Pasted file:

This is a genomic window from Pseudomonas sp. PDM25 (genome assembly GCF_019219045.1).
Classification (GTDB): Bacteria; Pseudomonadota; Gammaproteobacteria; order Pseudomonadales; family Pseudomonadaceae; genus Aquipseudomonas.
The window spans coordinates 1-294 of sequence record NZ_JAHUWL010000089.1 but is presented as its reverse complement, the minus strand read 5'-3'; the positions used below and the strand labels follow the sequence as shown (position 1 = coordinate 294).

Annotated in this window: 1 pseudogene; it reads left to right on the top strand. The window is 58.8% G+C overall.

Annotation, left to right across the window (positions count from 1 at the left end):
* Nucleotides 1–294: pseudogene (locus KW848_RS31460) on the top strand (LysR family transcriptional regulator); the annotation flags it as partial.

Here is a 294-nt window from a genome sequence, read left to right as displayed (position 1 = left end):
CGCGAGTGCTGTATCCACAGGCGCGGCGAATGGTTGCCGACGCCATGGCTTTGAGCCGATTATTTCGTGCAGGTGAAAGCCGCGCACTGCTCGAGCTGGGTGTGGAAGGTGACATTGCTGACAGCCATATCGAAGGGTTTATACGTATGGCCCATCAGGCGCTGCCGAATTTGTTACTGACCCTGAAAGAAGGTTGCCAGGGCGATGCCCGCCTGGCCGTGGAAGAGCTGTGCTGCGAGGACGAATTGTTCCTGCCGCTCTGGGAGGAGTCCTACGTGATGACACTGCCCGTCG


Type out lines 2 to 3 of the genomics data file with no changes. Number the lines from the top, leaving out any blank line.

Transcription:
Classification (GTDB): Bacteria; Pseudomonadota; Gammaproteobacteria; order Pseudomonadales; family Pseudomonadaceae; genus Aquipseudomonas.
The window spans coordinates 1-294 of sequence record NZ_JAHUWL010000089.1 but is presented as its reverse complement, the minus strand read 5'-3'; the positions used below and the strand labels follow the sequence as shown (position 1 = coordinate 294).